We, at Drayton Sher Lawyers, are often amazed to find out how many people out there do not have Wills in place or who have outdated wills that they have never bothered to redo. It’s bizarre because it is not a particularly difficult thing to get done. We can only guess it’s because people don’t like to face death. But, perhaps contrary to what you believe, you will die one day. You’ve heard it before: There are only 2 certainties – death and taxes. (And by the way, our tax department welcomes your calls also).
As a decision handed down by the NSW Court of Appeal on 15 October 2013 shows, it is better to get your Will sorted out because you can’t come back afterwards and tell everyone what you really intended.
Sion v NSW Trustee & Guardian involves the late Mr and Mrs Chamita. They married in 1954. They had no children. They made Wills in 1966, in similar terms, leaving their property to each other and if the other should predecease then to an aunt and cousins in New York.
Mr Chamita made a new Will in 2001 in which he left the income of his estate to Mrs Chamita for life and after her death for the estate to go to 9 nieces and nephews of his wife (his wife’s sibling’s children).
Mr Chamita died in 2005 and Mrs Chamita died in 2009. So based on the above, the New York cousins were to inherit, as were the 9 nieces and nephews.
It emerged in evidence in Court, at the first hearing in front of Judge Bergin, that the 1966 Wills had been made as they had as both Mr and Mrs Chamita felt an obligation to his New York aunt as she had protected Mt Chamita from the Nazis in World War II. Mr Chamita, however, changed his Will in 2001 as his aunt had predeceased him. Unfortunately Mrs Chamita could not likewise change her Will in 2001 as by this stage she was suffering from senile dementia.
The Chamitas had had over 30 years to change their Wills but had not done so, with the result that Mrs Chamita’s final wishes may not have been carried out.
But the case get’s a little bit more complicated and a bit stranger still. The Appellants are 3 of the nieces and nephews of Mrs Chamita who inherited in terms of Mr Chamita’s will. They claimed that during 1997 Mr and Mrs Chamita had entered into an agreement with them (or represented to them) that if the three of them looked after Mr and Mrs Chamita, they would leave their entire estates to them. The Appellants set out detailed evidence of the conversations that lead to this “agreement”.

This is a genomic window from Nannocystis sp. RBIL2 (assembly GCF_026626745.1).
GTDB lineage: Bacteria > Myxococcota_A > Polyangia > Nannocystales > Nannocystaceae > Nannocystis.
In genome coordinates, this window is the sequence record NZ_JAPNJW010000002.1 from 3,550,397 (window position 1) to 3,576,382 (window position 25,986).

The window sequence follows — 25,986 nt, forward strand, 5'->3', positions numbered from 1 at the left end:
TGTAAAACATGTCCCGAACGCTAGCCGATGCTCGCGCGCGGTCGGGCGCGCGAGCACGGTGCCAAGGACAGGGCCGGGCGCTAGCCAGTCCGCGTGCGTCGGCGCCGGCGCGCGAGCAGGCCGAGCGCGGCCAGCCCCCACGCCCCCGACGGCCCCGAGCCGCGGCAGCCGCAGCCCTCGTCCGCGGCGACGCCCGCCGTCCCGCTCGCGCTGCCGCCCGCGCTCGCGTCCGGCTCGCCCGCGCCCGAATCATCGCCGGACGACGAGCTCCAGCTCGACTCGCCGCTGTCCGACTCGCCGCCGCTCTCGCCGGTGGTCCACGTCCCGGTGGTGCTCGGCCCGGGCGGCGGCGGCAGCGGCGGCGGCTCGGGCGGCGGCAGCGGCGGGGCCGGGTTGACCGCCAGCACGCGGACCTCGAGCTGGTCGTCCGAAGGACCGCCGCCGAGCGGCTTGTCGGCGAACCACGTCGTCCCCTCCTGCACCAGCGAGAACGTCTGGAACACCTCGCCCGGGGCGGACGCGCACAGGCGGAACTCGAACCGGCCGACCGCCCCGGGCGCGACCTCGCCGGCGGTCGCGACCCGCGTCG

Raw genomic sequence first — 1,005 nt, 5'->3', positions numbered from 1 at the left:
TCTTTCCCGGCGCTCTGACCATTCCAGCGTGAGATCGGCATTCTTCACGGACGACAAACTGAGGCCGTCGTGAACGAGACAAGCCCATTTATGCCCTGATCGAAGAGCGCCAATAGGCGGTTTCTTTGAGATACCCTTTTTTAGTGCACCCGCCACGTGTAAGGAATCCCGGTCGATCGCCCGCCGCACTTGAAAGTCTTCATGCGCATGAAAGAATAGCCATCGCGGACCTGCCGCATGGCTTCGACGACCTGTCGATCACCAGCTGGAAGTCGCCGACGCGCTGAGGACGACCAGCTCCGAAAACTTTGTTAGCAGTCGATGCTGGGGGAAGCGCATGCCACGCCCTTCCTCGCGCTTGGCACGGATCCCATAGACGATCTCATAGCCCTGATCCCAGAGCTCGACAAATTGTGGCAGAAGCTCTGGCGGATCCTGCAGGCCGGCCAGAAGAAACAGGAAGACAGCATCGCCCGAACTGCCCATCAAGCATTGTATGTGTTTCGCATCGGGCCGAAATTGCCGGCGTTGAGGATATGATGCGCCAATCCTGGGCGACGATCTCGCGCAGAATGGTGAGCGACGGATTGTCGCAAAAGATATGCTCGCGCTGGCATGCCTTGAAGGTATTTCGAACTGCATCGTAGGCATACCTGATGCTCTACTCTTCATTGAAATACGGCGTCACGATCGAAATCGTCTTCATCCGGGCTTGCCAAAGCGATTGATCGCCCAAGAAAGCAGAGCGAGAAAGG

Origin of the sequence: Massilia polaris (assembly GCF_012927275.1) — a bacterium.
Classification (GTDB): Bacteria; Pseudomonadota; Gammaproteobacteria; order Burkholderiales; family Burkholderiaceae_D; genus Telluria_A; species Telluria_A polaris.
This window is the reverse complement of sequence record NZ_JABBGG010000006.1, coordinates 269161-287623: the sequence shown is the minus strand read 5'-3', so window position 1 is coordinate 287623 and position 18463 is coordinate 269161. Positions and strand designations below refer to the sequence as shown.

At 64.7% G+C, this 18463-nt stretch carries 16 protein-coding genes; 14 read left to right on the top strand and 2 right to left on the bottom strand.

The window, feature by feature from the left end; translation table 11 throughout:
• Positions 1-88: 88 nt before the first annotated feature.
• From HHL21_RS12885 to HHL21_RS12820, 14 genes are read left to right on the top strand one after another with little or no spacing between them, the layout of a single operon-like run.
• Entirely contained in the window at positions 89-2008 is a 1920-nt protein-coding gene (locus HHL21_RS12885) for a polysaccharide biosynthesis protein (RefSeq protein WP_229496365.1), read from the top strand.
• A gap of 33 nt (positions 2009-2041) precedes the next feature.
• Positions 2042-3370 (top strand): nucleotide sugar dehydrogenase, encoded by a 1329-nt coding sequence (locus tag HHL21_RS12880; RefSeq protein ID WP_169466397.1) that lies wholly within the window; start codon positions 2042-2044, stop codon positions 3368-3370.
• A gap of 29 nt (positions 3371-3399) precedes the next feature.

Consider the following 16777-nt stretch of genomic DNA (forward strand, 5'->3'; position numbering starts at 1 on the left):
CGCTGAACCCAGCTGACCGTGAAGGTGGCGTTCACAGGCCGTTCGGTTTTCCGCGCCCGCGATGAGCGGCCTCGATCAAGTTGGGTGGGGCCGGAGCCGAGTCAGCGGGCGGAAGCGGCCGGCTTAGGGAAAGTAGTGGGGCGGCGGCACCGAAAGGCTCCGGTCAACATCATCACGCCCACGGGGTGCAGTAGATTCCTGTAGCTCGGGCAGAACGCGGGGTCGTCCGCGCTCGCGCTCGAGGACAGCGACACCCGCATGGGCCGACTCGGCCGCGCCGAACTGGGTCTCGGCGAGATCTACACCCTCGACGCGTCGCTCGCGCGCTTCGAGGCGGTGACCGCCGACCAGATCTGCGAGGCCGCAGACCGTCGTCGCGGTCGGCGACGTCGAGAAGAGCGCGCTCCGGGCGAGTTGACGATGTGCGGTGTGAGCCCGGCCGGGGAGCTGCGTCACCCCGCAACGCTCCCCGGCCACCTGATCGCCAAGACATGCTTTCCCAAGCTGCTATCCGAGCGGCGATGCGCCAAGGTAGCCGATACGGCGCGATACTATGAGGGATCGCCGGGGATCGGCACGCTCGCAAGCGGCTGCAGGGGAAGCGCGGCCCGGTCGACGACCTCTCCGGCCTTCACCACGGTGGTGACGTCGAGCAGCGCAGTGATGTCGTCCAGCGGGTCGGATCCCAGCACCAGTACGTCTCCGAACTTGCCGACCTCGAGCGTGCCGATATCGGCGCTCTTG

Judge Bergin found that the Appellants had not succeeded in proving the alleged agreement and questioned also if Mrs Chamita could, in fact, have made such agreement as she had senile dementia.
In the Appeal, Judges Basten, Barrett and Emmett agreed with Judge Bergin. In addition to the grounds raised by Judge Bergin for her decision, the Judges of Appeal also referred to the authority of Bovaird v Frost  NSWSC 337 where the Court found that, as a matter of human experience, when family members make promises to each other it is unlikely that they intend these to be legally binding. The law presumes that family members do not intend to contract, on the formal sense, when making arrangements amongst themselves.
So the Appeal failed and the poor Appellants could only get their share along with their 6 co-beneficiaries.
The question that remains is why Mr and Mrs Chamita did not change their Wills to reflect the alleged agreement between them and the Appellants? There are only 2 possible answers: firstly, they never got round to it; or secondly, that there was no such agreement with the Appellants.
This case illustrated how not updating Wills regularly can have an impact on those left behind. A well drafted and accurate Will should be made by everyone wanting to be clear about what happens with their property after death.